Candace Cameron Bure's brother has seriously problematic views on marriage
When someone posts a ridiculous, problematic status on Facebook, you can roll your eyes and unfriend them. When celebrities say something problematic, well, the whole world is forced to listen. Candace Cameron Bure's older brother and former Growing Pains star Kirk Cameron is no stranger to controversial comments, but his new interview with The Christian Post is definitely an eyebrow-raiser. Cameron's advice on how to keep a marriage together could end up hurting both women and men, and it's definitely not the instructions you should be following in your love life.
Cameron is the head speaker on the Love Worth Fighting For national marriage tour, where he discusses how following the teachings of Christianity can help heal broken homes. Personally, I find that just a little too simple, but hey — you do you, Kirk. The problem that I have with Cameron's teaching has little to do with religion and a lot more to do with this statement that he made to The Christian Post:
"Wives are to honor and respect and follow their husband's lead, not to tell their husband how he ought to be a better husband... When each person gets their part right, regardless of how their spouse is treating them, there is hope for real change in their marriage."
Though Cameron did state earlier in the interview that husbands shouldn't tell their wives to submit to them, the insistence that wives "follow their husband's lead" is just another fancy way of telling women that they are subservient to men. Clearly, Cameron has some messed-up views on how women in 2016 should operate. Last time I checked, a marriage is an equal partnership, and in a heterosexual relationship, women make up exactly half of that partnership. (Oh, and in case you're wondering, Cameron isn't talking about gay marriage here, because he considers it "unnatural." Ugh.)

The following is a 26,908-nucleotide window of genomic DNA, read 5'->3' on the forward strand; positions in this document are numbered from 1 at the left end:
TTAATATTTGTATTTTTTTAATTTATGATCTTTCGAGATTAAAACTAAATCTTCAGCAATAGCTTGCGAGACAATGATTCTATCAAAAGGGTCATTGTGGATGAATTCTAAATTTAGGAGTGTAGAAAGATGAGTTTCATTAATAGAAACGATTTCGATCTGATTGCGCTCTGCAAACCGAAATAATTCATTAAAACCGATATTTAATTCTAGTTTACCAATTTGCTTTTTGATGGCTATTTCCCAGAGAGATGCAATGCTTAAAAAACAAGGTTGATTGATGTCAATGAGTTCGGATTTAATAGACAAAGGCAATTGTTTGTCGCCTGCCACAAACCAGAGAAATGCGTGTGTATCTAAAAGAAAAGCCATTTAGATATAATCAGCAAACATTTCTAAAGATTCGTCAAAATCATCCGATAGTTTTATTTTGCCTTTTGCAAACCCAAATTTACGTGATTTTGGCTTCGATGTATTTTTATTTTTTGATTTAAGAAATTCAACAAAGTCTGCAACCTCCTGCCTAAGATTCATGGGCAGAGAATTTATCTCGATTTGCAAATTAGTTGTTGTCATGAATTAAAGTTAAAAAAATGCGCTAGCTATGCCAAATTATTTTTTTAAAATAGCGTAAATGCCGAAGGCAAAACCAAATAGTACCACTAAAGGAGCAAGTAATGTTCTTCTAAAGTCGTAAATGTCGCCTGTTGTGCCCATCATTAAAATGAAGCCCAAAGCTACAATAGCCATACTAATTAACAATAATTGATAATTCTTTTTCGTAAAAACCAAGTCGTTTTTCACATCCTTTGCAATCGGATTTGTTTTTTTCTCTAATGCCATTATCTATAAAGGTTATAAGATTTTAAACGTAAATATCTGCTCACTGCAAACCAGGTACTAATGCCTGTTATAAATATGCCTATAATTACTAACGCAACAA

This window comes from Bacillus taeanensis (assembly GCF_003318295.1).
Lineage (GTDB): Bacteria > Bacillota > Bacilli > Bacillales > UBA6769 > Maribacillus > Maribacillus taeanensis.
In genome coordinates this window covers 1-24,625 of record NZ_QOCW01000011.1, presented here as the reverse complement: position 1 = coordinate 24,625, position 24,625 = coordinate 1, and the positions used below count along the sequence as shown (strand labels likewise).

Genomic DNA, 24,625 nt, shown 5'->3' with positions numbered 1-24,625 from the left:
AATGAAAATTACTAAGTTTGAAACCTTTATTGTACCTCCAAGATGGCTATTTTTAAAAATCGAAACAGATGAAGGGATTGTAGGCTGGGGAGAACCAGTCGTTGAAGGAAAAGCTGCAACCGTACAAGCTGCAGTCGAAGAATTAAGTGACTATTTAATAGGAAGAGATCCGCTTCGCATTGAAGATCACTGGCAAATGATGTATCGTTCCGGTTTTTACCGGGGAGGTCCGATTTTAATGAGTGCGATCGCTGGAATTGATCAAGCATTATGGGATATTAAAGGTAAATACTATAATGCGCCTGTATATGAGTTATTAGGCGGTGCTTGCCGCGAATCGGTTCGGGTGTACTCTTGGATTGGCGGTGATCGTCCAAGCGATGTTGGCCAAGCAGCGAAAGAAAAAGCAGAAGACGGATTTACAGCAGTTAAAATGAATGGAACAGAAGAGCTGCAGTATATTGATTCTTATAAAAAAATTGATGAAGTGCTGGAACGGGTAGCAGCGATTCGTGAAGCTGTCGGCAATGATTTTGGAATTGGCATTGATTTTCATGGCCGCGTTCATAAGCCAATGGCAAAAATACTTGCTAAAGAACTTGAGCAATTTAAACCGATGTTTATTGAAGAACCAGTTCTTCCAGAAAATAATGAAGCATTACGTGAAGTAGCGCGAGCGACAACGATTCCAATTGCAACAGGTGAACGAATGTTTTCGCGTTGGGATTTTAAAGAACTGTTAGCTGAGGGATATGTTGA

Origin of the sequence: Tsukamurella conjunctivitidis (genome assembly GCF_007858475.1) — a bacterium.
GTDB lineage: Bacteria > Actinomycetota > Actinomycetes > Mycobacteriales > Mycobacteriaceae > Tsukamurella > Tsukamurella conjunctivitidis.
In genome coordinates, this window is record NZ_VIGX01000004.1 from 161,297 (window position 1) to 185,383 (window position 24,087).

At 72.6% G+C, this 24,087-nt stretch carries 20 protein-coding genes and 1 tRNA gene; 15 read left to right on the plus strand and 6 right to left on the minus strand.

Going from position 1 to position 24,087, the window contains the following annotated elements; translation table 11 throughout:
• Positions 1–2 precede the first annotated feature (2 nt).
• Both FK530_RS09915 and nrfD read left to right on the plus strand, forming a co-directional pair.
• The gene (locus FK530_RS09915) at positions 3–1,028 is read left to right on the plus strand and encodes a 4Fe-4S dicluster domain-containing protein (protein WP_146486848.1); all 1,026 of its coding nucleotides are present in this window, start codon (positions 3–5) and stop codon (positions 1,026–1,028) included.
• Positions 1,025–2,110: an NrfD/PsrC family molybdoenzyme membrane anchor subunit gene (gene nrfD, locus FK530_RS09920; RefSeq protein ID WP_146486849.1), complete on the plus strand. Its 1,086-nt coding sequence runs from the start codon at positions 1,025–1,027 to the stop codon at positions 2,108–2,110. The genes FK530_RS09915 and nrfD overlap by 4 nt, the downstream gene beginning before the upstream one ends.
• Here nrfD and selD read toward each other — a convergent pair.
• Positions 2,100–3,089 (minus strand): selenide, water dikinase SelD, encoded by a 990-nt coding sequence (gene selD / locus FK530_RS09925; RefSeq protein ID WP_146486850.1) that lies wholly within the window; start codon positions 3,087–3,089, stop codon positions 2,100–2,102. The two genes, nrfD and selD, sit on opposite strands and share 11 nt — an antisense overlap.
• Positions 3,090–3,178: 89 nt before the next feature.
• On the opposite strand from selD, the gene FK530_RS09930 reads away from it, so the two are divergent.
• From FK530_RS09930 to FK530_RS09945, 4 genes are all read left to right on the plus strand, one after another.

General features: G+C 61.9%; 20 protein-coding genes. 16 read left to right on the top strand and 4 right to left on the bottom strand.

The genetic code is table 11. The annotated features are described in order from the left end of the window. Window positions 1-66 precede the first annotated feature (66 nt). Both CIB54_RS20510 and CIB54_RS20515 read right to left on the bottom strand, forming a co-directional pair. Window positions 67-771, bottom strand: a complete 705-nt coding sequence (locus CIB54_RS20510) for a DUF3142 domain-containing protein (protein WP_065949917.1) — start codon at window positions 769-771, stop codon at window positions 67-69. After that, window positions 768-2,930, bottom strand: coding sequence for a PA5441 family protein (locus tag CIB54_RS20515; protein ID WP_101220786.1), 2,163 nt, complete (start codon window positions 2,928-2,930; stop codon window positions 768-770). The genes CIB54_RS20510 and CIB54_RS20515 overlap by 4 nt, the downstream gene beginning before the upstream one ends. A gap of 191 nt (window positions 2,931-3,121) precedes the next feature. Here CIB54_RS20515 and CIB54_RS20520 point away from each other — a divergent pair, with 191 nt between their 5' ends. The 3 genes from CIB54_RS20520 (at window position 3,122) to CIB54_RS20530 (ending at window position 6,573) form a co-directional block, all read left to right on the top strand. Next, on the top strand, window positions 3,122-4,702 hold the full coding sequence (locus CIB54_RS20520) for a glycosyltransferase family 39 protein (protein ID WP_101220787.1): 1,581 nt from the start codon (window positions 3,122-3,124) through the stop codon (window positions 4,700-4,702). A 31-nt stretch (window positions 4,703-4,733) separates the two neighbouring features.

The other concerning part of his statement is that a person should "get their part right" in a marriage no matter how their spouse is treating them. No one is denying that marriage takes work, but what Cameron is ignoring is that there are plenty of reasons why someone should stop trying. The first thing that comes to mind is physical or emotional abuse — someone could be the very best wife or husband, and that won't stop an abuser from hurting them. Life is not Beauty and the Beast; while patience and understanding are vital parts to a marriage, there's no reason to stick around a husband or wife who is cruel, abusive or destructive.
Cameron clearly means well — he's trying to rid the world of broken homes — but overall, his views on marriage are disturbing. You won't find me in the audience on his Love Worth Fighting For tour.
Are Kirk Cameron's views on marriage valid? Sound off in the comments.
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